Customer service workers at direct-to-consumer startups are increasingly speaking out about being overworked and feeling undervalued. Here an employee who does customer service work at a startup candidly describes what her workday is like.
Once heralded as an integral part of the store of the future, RFID tags have never gotten widespread adoption as the cost of deployment and tech hurdles have remain stubbornly high.
Forever 21, which was brought down by opening too many stores that were too big, now sees e-commerce as key to its turnaround. President Alex Ok said in a press release that e-commerce accounts for 25% of Forever 21's sales, and "forms a large chunk of the profitable core of our operations and as part of our new global strategy." When Forever 21 filed for bankruptcy in September, the company said it would close as many as 178 U.S. stores. While analysts and industry observers say that Forever 21's e-commerce operations could use a refresh, they maintain that the company's biggest problems remain the size of its stores, its cluttered layout, and a failure to respond to fashion trends as quickly as competitors.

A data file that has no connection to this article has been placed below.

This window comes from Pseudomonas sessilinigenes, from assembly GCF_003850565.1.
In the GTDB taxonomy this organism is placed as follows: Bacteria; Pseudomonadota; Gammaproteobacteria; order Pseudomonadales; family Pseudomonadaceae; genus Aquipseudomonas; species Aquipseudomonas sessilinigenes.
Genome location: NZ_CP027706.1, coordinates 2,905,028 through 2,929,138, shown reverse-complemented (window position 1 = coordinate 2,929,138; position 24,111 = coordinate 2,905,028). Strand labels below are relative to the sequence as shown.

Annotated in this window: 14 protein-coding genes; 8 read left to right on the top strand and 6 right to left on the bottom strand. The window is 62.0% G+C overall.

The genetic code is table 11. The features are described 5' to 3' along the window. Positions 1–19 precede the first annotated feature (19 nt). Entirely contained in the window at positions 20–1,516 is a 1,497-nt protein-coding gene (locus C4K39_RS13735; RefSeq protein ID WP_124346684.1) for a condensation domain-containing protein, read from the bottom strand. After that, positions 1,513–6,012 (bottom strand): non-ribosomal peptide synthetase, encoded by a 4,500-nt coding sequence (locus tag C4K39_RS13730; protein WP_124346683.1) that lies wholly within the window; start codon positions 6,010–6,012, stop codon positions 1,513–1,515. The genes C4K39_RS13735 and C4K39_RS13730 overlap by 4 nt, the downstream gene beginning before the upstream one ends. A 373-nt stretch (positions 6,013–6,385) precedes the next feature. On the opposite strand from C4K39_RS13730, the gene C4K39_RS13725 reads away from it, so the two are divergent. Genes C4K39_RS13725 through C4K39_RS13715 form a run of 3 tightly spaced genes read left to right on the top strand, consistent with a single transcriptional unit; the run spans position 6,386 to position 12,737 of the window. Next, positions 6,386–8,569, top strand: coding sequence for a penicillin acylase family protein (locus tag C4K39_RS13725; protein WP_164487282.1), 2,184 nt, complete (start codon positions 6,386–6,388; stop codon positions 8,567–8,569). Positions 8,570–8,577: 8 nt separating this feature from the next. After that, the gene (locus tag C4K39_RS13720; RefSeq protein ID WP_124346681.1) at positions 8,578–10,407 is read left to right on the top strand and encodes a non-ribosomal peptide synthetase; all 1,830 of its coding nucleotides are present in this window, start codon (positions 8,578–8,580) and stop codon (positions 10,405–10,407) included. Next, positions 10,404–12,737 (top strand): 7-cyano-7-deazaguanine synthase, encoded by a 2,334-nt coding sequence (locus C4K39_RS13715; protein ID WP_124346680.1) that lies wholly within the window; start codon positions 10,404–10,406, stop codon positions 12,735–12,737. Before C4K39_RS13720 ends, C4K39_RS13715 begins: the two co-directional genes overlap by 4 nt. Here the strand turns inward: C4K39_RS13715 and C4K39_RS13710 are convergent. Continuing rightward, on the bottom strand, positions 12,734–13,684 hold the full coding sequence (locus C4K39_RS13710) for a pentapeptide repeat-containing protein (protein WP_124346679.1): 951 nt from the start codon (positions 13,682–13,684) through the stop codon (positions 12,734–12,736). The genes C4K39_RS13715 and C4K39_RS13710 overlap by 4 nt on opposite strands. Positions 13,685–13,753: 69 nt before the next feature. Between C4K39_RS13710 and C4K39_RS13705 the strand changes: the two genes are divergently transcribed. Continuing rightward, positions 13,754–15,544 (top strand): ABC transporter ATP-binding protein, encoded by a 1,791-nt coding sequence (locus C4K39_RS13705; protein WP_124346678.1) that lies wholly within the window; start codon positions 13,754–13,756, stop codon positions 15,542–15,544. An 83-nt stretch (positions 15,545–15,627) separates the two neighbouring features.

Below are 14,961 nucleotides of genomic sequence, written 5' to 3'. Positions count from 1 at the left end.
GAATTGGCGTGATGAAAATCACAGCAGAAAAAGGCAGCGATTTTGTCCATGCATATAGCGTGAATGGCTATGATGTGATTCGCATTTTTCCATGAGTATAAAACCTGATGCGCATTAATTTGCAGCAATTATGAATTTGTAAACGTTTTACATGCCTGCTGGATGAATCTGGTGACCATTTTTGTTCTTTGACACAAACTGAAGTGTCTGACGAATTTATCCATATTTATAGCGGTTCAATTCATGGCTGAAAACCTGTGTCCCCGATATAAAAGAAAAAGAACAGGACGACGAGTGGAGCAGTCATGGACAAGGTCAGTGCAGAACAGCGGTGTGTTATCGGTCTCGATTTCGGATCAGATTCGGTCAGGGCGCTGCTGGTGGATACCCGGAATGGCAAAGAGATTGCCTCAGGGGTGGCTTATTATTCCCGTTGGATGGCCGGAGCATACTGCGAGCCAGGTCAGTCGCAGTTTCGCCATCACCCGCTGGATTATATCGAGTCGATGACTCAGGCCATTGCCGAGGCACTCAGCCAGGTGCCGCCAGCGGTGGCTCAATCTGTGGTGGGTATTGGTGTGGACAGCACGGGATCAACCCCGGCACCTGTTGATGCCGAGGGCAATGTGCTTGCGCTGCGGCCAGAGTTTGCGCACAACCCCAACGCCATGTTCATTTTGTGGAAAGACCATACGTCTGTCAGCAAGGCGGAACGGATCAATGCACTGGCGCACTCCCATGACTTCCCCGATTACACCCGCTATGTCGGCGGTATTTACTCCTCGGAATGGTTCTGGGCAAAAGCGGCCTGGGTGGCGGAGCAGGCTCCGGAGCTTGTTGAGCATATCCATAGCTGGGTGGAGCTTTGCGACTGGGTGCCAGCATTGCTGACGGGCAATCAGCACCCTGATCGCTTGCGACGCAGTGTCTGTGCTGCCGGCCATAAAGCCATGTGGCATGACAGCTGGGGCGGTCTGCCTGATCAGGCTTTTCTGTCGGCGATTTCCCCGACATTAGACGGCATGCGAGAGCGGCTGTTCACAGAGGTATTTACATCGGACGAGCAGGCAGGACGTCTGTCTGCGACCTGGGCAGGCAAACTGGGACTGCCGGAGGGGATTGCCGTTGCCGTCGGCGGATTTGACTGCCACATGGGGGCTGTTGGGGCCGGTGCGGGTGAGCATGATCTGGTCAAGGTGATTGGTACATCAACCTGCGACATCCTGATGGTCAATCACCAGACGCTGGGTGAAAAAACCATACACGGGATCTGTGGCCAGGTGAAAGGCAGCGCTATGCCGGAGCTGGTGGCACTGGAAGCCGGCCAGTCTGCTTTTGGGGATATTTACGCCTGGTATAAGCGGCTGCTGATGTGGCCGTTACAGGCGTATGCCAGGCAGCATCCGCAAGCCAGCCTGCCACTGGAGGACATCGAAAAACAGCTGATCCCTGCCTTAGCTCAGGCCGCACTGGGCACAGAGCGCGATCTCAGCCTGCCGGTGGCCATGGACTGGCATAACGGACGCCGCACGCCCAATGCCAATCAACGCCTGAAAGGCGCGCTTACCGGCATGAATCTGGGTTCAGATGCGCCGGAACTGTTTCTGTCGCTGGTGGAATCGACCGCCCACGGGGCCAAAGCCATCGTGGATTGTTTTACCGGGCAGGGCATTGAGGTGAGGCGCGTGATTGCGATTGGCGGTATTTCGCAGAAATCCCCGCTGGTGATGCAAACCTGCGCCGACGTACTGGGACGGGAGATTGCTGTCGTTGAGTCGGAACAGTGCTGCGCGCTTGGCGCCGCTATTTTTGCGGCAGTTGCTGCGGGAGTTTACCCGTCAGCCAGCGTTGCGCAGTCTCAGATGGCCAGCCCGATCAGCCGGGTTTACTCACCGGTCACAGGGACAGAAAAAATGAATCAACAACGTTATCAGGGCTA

On Monday, Amazon announced a partnership with brick-and-mortar chain Future Retail, that will allow customers to order products from the company through Amazon India. With six different chains and more than 1,500 stores, Future Retail is one of the largest brick-and-mortar retailers in the country. Amazon has had a 3.58% stake in Future Retail since February, and also has stakes in Indian supermarket operator More, and fashion label Shoppers' Stop. Meanwhile, its biggest competitor Walmart completed a $16 billion acquisition of Flipkart, the biggest e-commerce player in the country, in August. It was Walmart's biggest acquisition to date.